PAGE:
August 18, 2014

chilesI use a lot of chiles when cooking at home (people that I swap recipes with don’t ask me if a recipe is spicy, but rather “how spicy is this?”). So you can imagine that I’m excited about the start of Harmons annual chile roasting weekends. Chiles in addition to being delicious do have health benefits. Spicy chiles contain a powerful antioxidant called capsaicin and like most fruit contain a good helping of vitamin C, another powerful antioxidant. Additionally I find that foods with a little “heat” don’t need as much salt to flavor them, which can be helpful for reducing sodium in the diet.

Tips for including chiles:

If you are not used to spicy foods start with milder peppers such as Anaheim chiles and discard the seeds and membranes in the chiles. You can also add some dairy such as milk or plain yogurt to a dish to help reduce the heat (I have gulped many glasses of milk over the years after making a dish too spicy).

When working with spicy chiles wear gloves to avoid feeling a burning sensation. Avoid touching any sensitive part of your body when working with chiles (I have “burned” my eyes more than once over the years). If you don’t wear gloves, rub oil (any cooking oil) onto your hands and then wash with a degreasing type of dish or hand soap.

Some of my favorite ways to use chile peppers include:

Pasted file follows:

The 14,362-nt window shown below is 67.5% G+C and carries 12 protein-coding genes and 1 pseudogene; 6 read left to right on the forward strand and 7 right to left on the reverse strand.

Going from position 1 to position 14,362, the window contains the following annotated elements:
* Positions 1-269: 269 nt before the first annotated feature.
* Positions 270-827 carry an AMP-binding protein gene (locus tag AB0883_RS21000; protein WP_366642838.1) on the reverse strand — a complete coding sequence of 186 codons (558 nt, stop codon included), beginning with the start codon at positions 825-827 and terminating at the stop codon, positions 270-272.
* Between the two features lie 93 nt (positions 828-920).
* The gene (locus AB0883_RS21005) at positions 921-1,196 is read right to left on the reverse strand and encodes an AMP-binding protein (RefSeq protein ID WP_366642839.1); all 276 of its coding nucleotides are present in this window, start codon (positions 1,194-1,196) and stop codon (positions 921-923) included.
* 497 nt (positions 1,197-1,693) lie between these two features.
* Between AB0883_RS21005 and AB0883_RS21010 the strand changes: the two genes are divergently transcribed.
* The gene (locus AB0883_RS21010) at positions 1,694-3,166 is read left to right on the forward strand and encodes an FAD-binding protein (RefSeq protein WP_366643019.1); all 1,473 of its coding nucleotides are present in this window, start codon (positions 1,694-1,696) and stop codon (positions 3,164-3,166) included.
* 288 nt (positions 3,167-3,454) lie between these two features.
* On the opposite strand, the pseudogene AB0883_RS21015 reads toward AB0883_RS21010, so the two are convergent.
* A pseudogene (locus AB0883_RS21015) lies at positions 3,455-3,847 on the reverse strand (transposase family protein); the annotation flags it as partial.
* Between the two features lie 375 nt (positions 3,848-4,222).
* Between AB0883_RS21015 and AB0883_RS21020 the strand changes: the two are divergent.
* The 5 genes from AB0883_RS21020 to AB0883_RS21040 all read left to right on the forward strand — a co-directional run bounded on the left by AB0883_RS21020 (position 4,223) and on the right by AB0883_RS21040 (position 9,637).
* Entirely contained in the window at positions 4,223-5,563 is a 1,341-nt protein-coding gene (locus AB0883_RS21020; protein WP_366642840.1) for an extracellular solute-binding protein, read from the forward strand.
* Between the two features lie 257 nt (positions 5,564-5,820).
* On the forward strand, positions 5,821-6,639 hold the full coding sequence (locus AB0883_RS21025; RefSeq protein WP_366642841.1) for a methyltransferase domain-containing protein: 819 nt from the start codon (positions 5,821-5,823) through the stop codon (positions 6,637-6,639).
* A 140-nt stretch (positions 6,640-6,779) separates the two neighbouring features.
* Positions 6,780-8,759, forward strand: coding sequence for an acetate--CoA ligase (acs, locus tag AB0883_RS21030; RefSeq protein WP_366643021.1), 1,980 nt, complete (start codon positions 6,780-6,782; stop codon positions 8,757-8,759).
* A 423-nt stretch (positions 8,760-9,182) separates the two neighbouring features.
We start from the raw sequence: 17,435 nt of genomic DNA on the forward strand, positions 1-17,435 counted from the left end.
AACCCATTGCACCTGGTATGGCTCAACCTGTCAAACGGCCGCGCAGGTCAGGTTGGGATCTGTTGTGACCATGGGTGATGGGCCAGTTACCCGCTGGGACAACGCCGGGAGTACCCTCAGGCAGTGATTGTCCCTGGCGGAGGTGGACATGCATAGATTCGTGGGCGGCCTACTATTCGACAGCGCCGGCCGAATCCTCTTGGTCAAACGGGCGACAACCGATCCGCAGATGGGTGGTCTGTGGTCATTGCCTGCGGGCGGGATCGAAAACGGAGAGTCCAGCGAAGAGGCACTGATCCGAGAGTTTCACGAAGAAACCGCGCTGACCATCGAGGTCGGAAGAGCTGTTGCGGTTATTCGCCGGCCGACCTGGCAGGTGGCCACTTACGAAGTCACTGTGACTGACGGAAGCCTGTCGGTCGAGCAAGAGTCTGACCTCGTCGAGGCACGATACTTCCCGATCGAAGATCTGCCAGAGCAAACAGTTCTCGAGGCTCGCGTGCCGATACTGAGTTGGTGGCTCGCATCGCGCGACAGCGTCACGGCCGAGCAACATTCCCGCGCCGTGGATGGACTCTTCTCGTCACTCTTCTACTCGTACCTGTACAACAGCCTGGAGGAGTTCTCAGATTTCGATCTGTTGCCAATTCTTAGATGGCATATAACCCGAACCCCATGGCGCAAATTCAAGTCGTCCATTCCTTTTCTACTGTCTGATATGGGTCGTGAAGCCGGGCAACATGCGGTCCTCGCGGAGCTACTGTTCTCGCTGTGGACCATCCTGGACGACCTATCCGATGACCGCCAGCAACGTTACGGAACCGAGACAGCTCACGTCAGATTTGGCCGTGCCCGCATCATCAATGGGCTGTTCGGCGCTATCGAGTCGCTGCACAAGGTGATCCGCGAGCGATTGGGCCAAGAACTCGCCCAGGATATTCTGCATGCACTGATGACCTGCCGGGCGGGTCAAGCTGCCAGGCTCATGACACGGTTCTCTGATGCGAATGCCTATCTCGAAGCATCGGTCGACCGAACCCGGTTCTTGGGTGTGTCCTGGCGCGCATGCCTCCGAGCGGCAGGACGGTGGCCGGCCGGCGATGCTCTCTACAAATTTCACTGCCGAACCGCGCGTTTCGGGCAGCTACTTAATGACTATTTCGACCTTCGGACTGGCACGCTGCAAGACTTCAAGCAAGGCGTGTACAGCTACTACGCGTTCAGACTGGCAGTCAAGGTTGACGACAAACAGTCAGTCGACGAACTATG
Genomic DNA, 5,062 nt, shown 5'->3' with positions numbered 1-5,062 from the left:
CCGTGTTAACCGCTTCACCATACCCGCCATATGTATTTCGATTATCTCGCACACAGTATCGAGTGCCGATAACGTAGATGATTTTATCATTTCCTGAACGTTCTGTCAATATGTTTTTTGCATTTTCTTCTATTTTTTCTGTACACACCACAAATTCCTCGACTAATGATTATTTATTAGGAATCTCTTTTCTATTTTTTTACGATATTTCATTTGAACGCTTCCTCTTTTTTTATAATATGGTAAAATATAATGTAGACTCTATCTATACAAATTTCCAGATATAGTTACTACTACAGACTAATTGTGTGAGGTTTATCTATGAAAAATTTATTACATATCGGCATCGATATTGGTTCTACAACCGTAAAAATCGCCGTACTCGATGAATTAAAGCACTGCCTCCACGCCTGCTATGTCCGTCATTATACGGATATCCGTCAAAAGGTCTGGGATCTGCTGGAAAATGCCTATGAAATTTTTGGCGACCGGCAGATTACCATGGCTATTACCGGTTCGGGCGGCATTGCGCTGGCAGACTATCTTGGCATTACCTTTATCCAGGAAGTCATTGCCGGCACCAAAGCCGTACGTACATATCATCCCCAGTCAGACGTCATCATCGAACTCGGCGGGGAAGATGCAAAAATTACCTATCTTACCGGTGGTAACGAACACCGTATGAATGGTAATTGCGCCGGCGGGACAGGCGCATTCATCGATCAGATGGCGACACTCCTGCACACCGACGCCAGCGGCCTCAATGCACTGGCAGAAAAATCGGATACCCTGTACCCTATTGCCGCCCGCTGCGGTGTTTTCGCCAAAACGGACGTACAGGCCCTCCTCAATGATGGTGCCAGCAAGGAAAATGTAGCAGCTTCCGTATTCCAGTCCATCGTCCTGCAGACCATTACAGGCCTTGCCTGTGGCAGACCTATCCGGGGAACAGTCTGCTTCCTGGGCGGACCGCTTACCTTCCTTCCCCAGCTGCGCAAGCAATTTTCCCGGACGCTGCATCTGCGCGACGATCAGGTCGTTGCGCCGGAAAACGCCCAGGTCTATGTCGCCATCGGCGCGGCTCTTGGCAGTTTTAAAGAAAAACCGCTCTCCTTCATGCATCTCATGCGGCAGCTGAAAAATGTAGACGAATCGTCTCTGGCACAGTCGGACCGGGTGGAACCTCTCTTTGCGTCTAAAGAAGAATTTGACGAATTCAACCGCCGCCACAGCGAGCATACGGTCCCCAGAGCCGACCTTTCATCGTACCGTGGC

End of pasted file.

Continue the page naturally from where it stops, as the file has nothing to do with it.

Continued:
• Top a turkey burger or grilled Portobello mushroom with a roasted Anaheim or poblano pepper and guacamole (this combination also appears on my favorite turkey sandwich)
  • Stuff a poblano pepper (here is a quick recipe from Cooking Light (use a lower sodium refried bean such as Amy’s light in sodium or Field Day Organic vegetarian black bean refried beans to reduce the sodium in this recipe):
  • Make a pot of white chicken chili
  • Chop with tomatoes, onions and spices for a great fresh salsa
  • Make homemade green enchilada sauce (this is great in rice as well as for making chicken enchiladas)
  • Add to a tuna salad (my favorite is Southwest Tuna Salad – see the recipe below)

What is your favorite way to use chile peppers?

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Great Health Tip of the Day: Hiking Safety

August 14, 2014

Hiking is a great form of exercise and Utah has many beautiful hiking trails. Whether you are out for a short day
hike or a backpacking trip lasting several days make your hiking trips enjoyable and safe by following some simple
tips:hiking safety

  •  Always tell someone where you are going and when you expect to return
  •  Stay on the trail
  •  Ask for help if it becomes necessary
  •  Hydrate and fuel up as needed
  •  Always carry the recommended essentials:
    1. water
    2. extra food
    3. extra clothing/insulation
    4. rain and wind protection